Since I have decided, after only fifty pages into There's No Home, to look for more of Alexander Baron's books, I thought a teaser or two was called for. I wasn't sure what to expect from this war story set in WWII Sicily, but I have fallen so comfortably into the pages of this book, I find myself wanting to pick it up when I know I should really be doing something else.
I like how it begins. It sets the tone and put me immediately at ease. So often war stories are incredibly anguishing, they can make for hard going. I'm not entirely sure there won't be difficult moments here as well (and I've actually just finished a scene that is quite sad, but somehow didn't feel so heavy that it was off-putting), but he seems to be coming at the story with a very light touch.
"This is not a story of war but of one of those brief interludes in war when the almost-forgotten rhythms of normal living are permitted to emerge again: and when it seeps back into the consciousness of human beings--painfully, sometimes heartbreakingly--that they are, after all, human."
The story is written from varying points of view, soldiers, townspeople, men and women, British and Italians. The British army has taken a town on the Sicilian coast where many of the residents are just now beginning to return after taking to the surrounding hills to stay away from the fighting. They are being temporarily billeted there and begin to intermingle with the residents. The reader gets glimpses into the lives of both sides, of the hardships and hopes, of the difficulties of war. Most of the men of the town are off fighting in Africa, or are dead or POWs. There is a deep sense of sadness, but too of strong women enduring and carrying on.
"[Private Fooks] leaned back against the warm wall, his head lolling on one side, and stared at two women who were talking in a doorway across the road. He looked at them with delight but without hunger. He had always imagained that Italian women were plump and beautiful. Not these, they were lean and strong-looking, in their long, thick dresses and their faces were pale and without expression"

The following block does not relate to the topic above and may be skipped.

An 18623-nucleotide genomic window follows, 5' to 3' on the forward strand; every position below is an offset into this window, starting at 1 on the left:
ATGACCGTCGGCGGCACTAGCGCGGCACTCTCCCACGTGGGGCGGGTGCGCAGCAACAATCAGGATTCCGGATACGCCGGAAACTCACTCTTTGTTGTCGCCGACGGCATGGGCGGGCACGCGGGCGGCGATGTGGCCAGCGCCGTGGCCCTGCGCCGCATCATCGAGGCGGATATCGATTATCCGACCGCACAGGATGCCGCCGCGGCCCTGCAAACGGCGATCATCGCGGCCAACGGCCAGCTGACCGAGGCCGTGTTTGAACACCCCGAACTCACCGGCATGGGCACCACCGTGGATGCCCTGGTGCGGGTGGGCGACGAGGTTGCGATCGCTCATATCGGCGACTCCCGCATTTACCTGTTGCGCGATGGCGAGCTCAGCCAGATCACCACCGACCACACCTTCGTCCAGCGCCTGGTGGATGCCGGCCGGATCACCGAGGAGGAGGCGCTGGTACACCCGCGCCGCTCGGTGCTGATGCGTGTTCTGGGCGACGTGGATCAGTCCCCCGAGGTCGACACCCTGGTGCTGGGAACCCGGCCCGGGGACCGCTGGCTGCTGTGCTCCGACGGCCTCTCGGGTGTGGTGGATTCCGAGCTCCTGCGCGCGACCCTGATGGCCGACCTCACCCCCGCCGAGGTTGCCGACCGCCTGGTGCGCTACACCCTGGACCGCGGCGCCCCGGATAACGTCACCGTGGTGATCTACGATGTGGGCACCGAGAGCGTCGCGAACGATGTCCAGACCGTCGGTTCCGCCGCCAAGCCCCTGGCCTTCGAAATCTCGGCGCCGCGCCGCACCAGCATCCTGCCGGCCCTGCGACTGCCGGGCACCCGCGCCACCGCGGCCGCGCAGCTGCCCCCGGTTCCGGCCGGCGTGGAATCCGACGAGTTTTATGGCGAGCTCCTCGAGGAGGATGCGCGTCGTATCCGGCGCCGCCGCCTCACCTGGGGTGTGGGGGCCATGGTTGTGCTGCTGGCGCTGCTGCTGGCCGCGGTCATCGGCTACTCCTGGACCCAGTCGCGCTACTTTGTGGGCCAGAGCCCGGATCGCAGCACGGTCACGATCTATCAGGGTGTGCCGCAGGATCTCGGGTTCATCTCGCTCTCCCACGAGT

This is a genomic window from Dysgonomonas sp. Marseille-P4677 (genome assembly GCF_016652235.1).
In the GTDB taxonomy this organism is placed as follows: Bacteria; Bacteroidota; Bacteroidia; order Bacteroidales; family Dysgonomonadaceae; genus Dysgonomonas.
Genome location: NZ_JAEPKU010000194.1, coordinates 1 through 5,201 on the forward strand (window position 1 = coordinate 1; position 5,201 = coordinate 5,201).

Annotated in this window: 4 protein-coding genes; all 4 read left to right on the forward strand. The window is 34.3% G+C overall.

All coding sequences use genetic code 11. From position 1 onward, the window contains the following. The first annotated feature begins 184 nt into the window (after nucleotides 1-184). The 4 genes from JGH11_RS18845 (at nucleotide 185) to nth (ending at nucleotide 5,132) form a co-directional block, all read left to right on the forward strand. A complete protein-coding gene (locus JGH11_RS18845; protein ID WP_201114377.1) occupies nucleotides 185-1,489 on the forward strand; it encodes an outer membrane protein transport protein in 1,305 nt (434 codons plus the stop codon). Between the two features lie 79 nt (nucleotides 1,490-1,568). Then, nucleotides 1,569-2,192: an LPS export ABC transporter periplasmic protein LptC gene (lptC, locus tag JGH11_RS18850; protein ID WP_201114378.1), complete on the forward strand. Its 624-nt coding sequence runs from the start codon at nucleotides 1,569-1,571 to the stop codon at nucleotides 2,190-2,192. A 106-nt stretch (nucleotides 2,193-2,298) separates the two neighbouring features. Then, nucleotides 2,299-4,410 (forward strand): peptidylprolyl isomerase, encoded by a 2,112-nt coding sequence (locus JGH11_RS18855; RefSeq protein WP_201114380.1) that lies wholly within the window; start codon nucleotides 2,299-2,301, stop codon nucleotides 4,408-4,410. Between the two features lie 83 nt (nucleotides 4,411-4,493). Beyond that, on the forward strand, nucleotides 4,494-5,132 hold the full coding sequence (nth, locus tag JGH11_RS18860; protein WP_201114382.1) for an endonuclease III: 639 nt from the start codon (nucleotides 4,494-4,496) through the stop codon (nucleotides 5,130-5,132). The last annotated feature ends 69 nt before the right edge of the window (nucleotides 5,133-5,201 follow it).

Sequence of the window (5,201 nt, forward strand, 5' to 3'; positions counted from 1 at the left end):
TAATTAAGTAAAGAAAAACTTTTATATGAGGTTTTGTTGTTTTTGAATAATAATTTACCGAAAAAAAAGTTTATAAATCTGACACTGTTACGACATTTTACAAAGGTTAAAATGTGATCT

For the British soldiers there is, too, a sense of relief and a chance at some semblance of normalcy. As the town begins to open up again, they are allowed to go about and spend their money and are only too happy to do so.
"The shutters were coming down from shop windows. There were queues in the markets for fish and fruit, and for the first time, exorbitantly-priced supplies of bitter black bread and flyblown meat. Some of the rubble had been cleared from the streets. A corporal had discovered a palatial barber's saloon and had treated himself to a haircut, shave, manicure and shampoo. He spoke of the place as if it were a palace out of the Arabian Nights. One of the medical orderlies described ecstatically an enormous and many-coloured dish of ice cream that he had bought. Others spoke of bars, cafés and pastry-cooks. A few miles away the armies were still engaged, but throughout this sprawling city thousands of people were bustling about, wiping away from their streets, their habitations and their own minds the traces of war as they might clean up the mess after a drunken party."
There's No Home is this month's Literature and War Readalong choice and I think it's going to be a good one. Certainly is will show a different side of war, putting a more human spin on the proceedings, I think. There is still time to read along as discussion begins next Monday.